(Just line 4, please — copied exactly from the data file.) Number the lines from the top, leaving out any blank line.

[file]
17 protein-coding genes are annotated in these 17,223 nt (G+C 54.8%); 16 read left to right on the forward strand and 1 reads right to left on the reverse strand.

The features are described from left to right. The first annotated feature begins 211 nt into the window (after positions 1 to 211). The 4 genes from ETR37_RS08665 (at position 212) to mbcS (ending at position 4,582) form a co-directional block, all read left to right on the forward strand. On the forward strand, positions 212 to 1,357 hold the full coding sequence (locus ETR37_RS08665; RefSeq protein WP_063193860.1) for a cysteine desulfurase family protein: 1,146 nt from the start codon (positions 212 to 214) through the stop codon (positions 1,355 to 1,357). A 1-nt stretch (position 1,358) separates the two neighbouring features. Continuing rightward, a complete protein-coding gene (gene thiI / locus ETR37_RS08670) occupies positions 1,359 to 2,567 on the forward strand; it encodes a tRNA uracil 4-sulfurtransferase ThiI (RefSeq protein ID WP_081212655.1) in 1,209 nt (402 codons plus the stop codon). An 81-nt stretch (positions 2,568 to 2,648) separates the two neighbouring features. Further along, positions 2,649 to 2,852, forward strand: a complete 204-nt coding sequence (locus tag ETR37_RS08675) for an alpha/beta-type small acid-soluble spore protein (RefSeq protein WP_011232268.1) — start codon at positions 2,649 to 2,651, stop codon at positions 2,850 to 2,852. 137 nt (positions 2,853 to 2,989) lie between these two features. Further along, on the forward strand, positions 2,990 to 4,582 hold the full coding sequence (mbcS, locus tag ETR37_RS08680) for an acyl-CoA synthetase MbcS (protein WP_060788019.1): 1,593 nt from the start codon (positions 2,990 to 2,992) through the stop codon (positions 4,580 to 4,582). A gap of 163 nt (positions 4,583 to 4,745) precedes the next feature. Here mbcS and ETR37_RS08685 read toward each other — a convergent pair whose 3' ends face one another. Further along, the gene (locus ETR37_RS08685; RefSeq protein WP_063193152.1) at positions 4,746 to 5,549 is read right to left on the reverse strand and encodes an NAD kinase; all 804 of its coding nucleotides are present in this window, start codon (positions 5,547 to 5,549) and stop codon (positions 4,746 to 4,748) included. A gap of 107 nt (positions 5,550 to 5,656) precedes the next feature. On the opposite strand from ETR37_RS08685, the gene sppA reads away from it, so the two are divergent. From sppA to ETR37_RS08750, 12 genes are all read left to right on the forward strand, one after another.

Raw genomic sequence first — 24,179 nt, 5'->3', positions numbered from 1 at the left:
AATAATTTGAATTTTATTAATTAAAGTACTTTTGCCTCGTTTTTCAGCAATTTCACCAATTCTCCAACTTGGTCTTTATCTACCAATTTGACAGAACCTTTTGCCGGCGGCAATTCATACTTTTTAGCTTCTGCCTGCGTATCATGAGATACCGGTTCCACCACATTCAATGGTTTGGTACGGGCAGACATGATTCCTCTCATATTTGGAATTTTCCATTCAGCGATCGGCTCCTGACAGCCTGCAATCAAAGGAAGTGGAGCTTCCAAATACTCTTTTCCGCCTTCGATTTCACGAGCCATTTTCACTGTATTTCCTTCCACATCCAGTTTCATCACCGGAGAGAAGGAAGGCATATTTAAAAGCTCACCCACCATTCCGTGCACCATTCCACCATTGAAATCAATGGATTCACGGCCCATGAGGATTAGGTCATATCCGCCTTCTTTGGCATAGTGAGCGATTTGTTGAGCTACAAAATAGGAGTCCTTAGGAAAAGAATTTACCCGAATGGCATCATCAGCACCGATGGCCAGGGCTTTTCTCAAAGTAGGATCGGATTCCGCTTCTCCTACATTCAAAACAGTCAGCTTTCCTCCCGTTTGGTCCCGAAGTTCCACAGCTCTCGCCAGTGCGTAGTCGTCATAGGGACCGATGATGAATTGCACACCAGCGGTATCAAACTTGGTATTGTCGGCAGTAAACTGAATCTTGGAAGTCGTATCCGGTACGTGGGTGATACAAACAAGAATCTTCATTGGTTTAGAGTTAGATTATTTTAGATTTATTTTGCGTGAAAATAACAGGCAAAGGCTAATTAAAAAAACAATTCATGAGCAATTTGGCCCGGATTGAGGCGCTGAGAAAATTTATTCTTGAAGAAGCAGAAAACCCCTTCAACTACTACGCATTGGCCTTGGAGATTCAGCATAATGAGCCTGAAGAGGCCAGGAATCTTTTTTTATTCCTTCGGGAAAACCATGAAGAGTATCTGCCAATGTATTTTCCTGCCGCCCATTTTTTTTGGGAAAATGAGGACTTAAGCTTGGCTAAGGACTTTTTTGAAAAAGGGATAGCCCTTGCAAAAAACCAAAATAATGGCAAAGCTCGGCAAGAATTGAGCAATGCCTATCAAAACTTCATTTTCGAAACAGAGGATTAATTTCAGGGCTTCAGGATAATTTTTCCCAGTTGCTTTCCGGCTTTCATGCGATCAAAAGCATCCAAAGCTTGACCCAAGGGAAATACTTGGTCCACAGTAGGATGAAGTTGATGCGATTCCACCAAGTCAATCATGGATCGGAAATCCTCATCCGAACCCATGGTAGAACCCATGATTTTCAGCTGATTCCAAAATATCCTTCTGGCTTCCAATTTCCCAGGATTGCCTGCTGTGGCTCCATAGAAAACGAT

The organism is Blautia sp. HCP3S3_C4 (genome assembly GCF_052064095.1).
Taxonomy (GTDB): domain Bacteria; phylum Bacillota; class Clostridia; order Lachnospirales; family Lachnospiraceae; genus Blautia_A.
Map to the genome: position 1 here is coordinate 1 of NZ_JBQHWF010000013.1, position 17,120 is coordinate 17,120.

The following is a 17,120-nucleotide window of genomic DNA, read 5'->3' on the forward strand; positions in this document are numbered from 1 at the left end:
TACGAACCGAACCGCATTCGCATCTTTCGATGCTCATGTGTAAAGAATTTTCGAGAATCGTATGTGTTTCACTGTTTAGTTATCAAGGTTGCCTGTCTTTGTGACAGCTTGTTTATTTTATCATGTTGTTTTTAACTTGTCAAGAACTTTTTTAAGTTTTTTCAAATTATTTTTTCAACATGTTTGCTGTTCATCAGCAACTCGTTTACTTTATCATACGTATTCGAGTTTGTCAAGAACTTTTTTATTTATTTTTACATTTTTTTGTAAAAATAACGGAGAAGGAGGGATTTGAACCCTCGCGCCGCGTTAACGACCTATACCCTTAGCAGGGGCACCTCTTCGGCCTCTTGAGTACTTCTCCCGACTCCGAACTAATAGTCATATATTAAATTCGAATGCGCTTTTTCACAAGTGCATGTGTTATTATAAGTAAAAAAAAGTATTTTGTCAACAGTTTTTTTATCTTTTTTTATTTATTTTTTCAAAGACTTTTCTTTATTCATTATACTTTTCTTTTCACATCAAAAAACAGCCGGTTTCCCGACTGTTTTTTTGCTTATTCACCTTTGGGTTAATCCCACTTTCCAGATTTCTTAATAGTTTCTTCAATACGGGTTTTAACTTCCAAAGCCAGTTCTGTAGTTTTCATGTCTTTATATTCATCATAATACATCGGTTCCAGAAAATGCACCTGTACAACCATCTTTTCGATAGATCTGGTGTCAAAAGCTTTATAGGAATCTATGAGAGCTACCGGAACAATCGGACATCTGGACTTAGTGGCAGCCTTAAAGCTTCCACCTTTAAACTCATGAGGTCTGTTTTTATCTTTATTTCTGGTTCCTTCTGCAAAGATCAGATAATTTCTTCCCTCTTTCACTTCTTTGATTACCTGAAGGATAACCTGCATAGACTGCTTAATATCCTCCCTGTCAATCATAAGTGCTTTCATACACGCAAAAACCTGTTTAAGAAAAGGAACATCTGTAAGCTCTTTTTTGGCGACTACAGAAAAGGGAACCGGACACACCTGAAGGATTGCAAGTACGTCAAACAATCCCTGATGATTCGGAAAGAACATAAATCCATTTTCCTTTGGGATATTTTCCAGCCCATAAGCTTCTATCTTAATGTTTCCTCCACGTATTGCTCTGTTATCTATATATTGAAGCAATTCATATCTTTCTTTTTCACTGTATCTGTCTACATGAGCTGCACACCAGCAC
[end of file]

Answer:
AATAATTTGAATTTTATTAATTAAAGTACTTTTGCCTCGTTTTTCAGCAATTTCACCAATTCTCCAACTTGGTCTTTATCTACCAATTTGACAGAACCTTTTGCCGGCGGCAATTCATACTTTTTAGCTTCTGCCTGCGTATCATGAGATACCGGTTCCACCACATTCAATGGTTTGGTACGGGCAGACATGATTCCTCTCATATTTGGAATTTTCCATTCAGCGATCGGCTCCTGACAGCCTGCAATCAAAGGAAGTGGAGCTTCCAAATACTCTTTTCCGCCTTCGATTTCACGAGCCATTTTCACTGTATTTCCTTCCACATCCAGTTTCATCACCGGAGAGAAGGAAGGCATATTTAAAAGCTCACCCACCATTCCGTGCACCATTCCACCATTGAAATCAATGGATTCACGGCCCATGAGGATTAGGTCATATCCGCCTTCTTTGGCATAGTGAGCGATTTGTTGAGCTACAAAATAGGAGTCCTTAGGAAAAGAATTTACCCGAATGGCATCATCAGCACCGATGGCCAGGGCTTTTCTCAAAGTAGGATCGGATTCCGCTTCTCCTACATTCAAAACAGTCAGCTTTCCTCCCGTTTGGTCCCGAAGTTCCACAGCTCTCGCCAGTGCGTAGTCGTCATAGGGACCGATGATGAATTGCACACCAGCGGTATCAAACTTGGTATTGTCGGCAGTAAACTGAATCTTGGAAGTCGTATCCGGTACGTGGGTGATACAAACAAGAATCTTCATTGGTTTAGAGTTAGATTATTTTAGATTTATTTTGCGTGAAAATAACAGGCAAAGGCTAATTAAAAAAACAATTCATGAGCAATTTGGCCCGGATTGAGGCGCTGAGAAAATTTATTCTTGAAGAAGCAGAAAACCCCTTCAACTACTACGCATTGGCCTTGGAGATTCAGCATAATGAGCCTGAAGAGGCCAGGAATCTTTTTTTATTCCTTCGGGAAAACCATGAAGAGTATCTGCCAATGTATTTTCCTGCCGCCCATTTTTTTTGGGAAAATGAGGACTTAAGCTTGGCTAAGGACTTTTTTGAAAAAGGGATAGCCCTTGCAAAAAACCAAAATAATGGCAAAGCTCGGCAAGAATTGAGCAATGCCTATCAAAACTTCATTTTCGAAACAGAGGATTAATTTCAGGGCTTCAGGATAATTTTTCCCAGTTGCTTTCCGGCTTTCATGCGATCAAAAGCATCCAAAGCTTGACCCAAGGGAAATACTTGGTCCACAGTAGGATGAAGTTGATGCGATTCCACCAAGTCAATCATGGATCGGAAATCCTCATCCGAACCCATGGTAGAACCCATGATTTTCAGCTGATTCCAAAATATCCTTCTGGCTTCCAATTTCCCAGGATTGCCTGCTGTGGCTCCATAGAAAACGAT